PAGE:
Following the grounding of the 737 and the downturn caused by the pandemic, Boeing finds itself a distant second to Airbus. What should it do?
Revenue was down 55%, primarily due to the effects of the 737 MAX grounding and COVID-19. Total 2020 shipset deliveries was 920, down from 1,791 in 2019.
In an effort to trim costs, commercial composites R&D at Boeing’s Advanced Developmental Composites (ADC) center in Seattle is being distributed among other Boeing composites facilities in the Puget Sound region.
Boeing reports that it is checking the flatness of inner fuselage skins on all undelivered 787s to verify structural integrity.
Persistent headwinds in international air travel have compelled Boeing to reduced 787 production from six to five per month by mid-2021.
The ecoDemonstrator program uses commercial aircraft to test technologies that can make aviation safer and more sustainable now and into the future. Use of a 787-10 Dreamliner will evaluate ways to reduce emissions and noise while flying on sustainable fuel.
Wings on next-generation commercial aircraft will be longer, thinner, more aerodynamic and more efficient. They also are ideal candidates for the application of steered tows. One project aimed to design, fabricate and quantify a tow-steered wing skin.
According to Boeing, the single site in South Carolina will improve operational efficiency as it adapts to the market downturn and positions for recovery and long-term growth.
Film and paste adhesives, wet peel-ply and potting compounds enable the aviation industry to utilize advanced materials that contribute to lightweighting, more efficient designs, and improved sustainability.
Airbus is evaluating several advanced composites technologies as part of its Wing of Tomorrow program. Among these is liquid resin infusion of the lower wing skin, being developed by Spirit AeroSystems.
On the last day of the 2020 National Composites Week, composites professionals tell us why they think composites are essential. A million thanks to everyone who participated.
As we celebrate National Composites Week, we’ve collected our top content over the last ten years.
The team received the Robert J. Collier Trophy for advancing the performance, efficiency and safety of air and space vehicles.
The coronavirus pandemic, a once-in-a-millennia global catastrophe, has depressed commercial air travel in unprecedented and disastrous ways. Implications start with the airlines themselves and trickle down to major airframers and the entire tier structure of the aerospace supply chain.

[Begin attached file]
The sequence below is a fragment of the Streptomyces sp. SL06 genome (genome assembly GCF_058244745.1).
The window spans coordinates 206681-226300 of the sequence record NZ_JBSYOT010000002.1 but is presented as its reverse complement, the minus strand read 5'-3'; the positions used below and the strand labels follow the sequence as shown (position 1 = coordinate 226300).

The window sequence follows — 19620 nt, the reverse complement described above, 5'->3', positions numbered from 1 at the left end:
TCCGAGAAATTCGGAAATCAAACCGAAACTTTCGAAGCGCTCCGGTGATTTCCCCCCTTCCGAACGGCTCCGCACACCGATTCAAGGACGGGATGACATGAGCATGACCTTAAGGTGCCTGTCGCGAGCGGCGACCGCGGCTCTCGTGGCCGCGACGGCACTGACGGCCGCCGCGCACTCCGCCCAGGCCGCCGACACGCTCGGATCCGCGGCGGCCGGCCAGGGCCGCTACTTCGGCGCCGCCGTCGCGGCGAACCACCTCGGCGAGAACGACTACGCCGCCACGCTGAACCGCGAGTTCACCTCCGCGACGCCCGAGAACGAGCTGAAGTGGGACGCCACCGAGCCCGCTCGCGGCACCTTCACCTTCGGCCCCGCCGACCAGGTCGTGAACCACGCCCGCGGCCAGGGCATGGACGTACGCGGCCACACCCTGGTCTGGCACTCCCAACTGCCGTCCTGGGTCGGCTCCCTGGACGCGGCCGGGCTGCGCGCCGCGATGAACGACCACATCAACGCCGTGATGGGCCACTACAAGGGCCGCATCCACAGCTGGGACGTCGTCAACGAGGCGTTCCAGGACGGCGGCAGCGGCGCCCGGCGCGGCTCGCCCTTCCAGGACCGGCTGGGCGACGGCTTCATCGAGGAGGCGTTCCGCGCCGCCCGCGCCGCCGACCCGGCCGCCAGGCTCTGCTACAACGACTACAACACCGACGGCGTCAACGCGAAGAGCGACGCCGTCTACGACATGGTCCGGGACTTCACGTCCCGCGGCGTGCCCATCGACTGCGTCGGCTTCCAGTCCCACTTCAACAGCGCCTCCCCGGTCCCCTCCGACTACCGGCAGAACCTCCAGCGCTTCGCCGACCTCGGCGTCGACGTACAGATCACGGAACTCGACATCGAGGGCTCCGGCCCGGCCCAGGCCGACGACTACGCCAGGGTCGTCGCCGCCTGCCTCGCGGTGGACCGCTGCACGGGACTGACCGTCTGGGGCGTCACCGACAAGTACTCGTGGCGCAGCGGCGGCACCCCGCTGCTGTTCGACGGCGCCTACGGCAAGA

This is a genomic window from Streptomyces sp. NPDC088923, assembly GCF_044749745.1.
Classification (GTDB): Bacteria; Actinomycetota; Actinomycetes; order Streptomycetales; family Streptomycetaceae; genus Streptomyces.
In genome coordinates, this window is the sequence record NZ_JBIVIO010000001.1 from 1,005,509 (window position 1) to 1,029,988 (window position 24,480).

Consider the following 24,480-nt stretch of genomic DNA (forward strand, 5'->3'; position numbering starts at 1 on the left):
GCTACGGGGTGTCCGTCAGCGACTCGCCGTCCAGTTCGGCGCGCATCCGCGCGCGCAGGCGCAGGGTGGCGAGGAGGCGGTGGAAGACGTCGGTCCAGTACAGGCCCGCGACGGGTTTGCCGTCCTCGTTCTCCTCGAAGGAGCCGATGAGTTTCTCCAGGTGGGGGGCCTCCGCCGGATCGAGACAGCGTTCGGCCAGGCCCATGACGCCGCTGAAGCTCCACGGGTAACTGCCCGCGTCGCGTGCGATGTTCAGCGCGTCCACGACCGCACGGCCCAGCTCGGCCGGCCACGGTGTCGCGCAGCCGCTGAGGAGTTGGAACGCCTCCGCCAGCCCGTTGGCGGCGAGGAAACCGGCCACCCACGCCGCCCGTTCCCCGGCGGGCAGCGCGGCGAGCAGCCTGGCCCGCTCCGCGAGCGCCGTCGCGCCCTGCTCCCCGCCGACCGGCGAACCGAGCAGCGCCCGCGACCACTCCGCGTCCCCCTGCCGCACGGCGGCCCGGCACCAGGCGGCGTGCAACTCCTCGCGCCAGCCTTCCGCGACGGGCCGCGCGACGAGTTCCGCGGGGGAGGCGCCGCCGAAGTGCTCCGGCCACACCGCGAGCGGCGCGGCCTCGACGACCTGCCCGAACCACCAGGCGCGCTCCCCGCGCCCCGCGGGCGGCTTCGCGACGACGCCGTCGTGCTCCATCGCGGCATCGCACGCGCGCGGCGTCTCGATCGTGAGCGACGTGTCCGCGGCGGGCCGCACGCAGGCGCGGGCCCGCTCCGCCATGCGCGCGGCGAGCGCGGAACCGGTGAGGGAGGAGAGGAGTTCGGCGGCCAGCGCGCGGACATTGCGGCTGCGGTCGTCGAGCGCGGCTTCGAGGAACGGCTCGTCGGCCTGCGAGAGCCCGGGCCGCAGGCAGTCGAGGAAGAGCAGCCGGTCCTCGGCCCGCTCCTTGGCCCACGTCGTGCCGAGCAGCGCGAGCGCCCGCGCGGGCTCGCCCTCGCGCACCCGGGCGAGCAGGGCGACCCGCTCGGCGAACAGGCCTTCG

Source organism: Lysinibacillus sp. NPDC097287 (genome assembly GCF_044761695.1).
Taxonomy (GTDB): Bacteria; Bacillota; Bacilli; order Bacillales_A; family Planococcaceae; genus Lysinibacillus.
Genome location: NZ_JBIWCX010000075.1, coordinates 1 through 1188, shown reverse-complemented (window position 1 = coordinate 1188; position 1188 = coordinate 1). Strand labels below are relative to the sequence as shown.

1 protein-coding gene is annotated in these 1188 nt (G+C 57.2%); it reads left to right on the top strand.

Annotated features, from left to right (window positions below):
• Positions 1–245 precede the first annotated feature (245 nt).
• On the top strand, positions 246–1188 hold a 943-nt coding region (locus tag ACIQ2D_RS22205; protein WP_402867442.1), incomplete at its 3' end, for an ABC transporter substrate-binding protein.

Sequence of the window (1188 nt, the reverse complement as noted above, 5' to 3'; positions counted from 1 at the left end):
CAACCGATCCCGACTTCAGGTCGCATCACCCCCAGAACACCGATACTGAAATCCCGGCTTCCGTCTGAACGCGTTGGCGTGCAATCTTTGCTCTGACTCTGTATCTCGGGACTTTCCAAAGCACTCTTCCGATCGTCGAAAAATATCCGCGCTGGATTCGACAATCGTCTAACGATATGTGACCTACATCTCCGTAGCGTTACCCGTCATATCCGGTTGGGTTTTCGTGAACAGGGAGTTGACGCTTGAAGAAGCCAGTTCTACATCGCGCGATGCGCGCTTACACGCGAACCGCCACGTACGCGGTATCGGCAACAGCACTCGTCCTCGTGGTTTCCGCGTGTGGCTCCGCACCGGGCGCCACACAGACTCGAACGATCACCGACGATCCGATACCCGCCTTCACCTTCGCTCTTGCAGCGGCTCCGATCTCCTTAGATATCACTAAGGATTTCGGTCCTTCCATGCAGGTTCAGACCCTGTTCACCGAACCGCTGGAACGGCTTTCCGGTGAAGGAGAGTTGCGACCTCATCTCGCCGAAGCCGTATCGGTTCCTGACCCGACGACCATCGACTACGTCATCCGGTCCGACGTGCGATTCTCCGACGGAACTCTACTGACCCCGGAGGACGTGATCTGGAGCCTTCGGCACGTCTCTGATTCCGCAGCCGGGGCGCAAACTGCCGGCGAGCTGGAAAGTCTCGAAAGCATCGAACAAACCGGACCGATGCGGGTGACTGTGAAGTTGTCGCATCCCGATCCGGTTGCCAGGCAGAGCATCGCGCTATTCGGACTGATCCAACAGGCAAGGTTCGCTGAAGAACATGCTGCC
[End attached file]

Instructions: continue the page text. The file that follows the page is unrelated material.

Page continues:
Italian OEM and tier supplier Leonardo works with CETMA R&D to develop new composite materials, machines and processes, including induction welding for in-situ consolidation of thermoplastic composites.
Dale Brosius reflects on recent composites industry trends and how they are impacted by the coronavirus pandemic.
Automated tape laying and automated fiber placement are similar, but not the same. Can narrow tapes provide a middle ground with advantages of both processes for next-gen aircraft?
The coronavirus pandemic promises to wreak havoc on the aerospace composites supply chain, but it’s not too soon to start thinking about how a post-pandemic commercial aerospace market will evolve.
Sara Black joined CompositesWorld in 1999 and for the next 20 years embodied the intelligence, curiosity, respect, diligence and accuracy that the publication strove to deliver to its audience.
In the not too distant future, point-to-point, limited-distance, piloted and autonomous air travel for people and cargo will be the norm. Composites will make it possible.
Companies across the composites industry supply chain share how the COVID-19 pandemic is affecting their businesses, and how they are available to help.
UAE-based aerostructures manufacturer Strata Manufacturing prides itself on providing opportunities for its multinational, female-dominant workforce.
The companies demonstrate cost-competitive series production of structural composite parts using carbon fiber/PEKK materials and additive manufacturing.
The COVID-19 pandemic has drastically decreased air passenger travel, causing a dramatic decline in new aircraft orders and production. Boeing and Airbus are implementing efforts to reduce costs.
Resuming operations temporarily suspended in response to the coronavirus pandemic, most employees are scheduled to return on May 3 or 4.
After temporary suspension due to COVID-19, Boeing plans to resume Washington state production facilities in a phased approach starting April 20.